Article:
The other day I walked into one of the local spas by my place…
…and I realized how clueless people are when it comes to using the web to market their businesses.
They thanked me, and they also said they hoped I came back again soon.
And that’s it.
They didn’t ask for my email address.
They didn’t offer a loyalty program
Now take a guess what I said…
“You guys are crazy! You’ve got customers who come in for massages, and you’re not building an email list?”
“Let me ask you a question: Do you find that most of your customers are regulars or one-offs?”
And they said “We have a lot of regulars, but we also have a lot of one-off customers.”
I went on to say “how awesome would it be if you converted more of those one-off customers into regulars?”
Naturally, they were interested.
How to Convert One-Off Customers Into Regular Customers
So, I went on to tell them the perfect email marketing strategy for a spa.
(If you’re not building an email list, i highly recommend AWeber. It’s who I use. Here’s my affiliate link).
I told them to get the email address of every single customer that enters their doors.
Then, I told them here’s what they should do:
- The day after the massage, send a helpful reminder email reminding them that it’s important to drink water after a massage. And that’s it.
- 1 week later, I told them to send an email where they just check in with the customer. No sales pitch. Nothing. Just a simple email asking them how they’re doing, and then share some data / research about the importance of getting a massage regularly.
- 2 weeks after that second email, I told them to send one more email where they offer a loyalty program…
…but not just ANY loyalty program!
Here’s How To Create Loyalty Programs That Work…
I told the spa to structure their loyalty program like this:
If the prospect scheduled an appointment today, they’ll gain access to a special loyalty card that would work like this:
For every 10 massages, get one free.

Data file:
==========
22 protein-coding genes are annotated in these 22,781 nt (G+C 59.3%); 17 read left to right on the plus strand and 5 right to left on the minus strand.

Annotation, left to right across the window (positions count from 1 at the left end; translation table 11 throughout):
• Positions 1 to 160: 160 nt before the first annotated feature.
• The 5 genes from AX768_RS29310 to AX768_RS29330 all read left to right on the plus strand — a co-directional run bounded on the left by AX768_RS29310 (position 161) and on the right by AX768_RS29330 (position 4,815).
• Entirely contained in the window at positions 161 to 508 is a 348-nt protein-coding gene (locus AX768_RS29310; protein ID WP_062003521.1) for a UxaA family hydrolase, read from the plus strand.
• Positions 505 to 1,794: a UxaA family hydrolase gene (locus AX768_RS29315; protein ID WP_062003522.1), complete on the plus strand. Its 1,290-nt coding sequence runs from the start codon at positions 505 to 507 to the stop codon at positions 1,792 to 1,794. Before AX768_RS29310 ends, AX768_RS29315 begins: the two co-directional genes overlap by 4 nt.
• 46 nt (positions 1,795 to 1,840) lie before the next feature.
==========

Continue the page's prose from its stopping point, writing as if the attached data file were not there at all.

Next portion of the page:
But here’s the kicker!
To entice them to schedule the appointment right away, I told the spa to tell them this:
Get the appointment now, and we’ll punch your card for this session, the session you already did, and we’ll give you a free punch too.
That way, if people come in for a massage during that week, they get 3 massage sessions of credit…
…and they only need another 7 massages to get a free one.
Why is this KEY?
I’ll tell you why.
How One Car Wash Implemented A Loyalty Program
I wrote about the car wash loyalty experiment a while ago, but here’s a quick refresher.
Two researchers, Joseph Nunes and Xavier Drèze, conducted a customer loyalty experiment with a car wash…
…and they found that “artificial advancement” increases customer loyalty 82%.
What’s artificial advancement?
On two consecutive Saturdays, they gave out loyalty cards to car wash patrons. Half of the cards required 8 car washes to earn a free car wash. The other half required 10… but instead of requiring the full 10, the car wash gave a 2 car wash head-start as a free bonus.
In both scenarios, the patron needed to buy 8 car washes total to get a free car wash.
However, in the second example, people received a 2 car wash head-start, which is deemed “artificial advancement.”
But here’s what happened:
During the next 9 months, 28 out of 150 people earned a free car wash when they didn’t receive artificial advancement. However, 51 out of 150 people earned a free car wash when they did receive artificial advancement.
The same 8 car washes… one slight tweak… customer loyalty went up by 82%.
But why? Why did artificial advancement increase customer loyalty?
People are more likely to complete tasks when they’re closer to the finish line.
When you start with a loyalty card, and you only have 1 car wash punched, that means you’re 12.5% complete.
But when you start with a loyalty card that has 3 car washes to start, you’re 30% complete.
Even though the patrons need the same 8 car washes, in one instance they’re 70% away from the finish line… whereas in the other case they’re 87.5% away.
A nifty little behavior trick, right?
But there’s one caveat: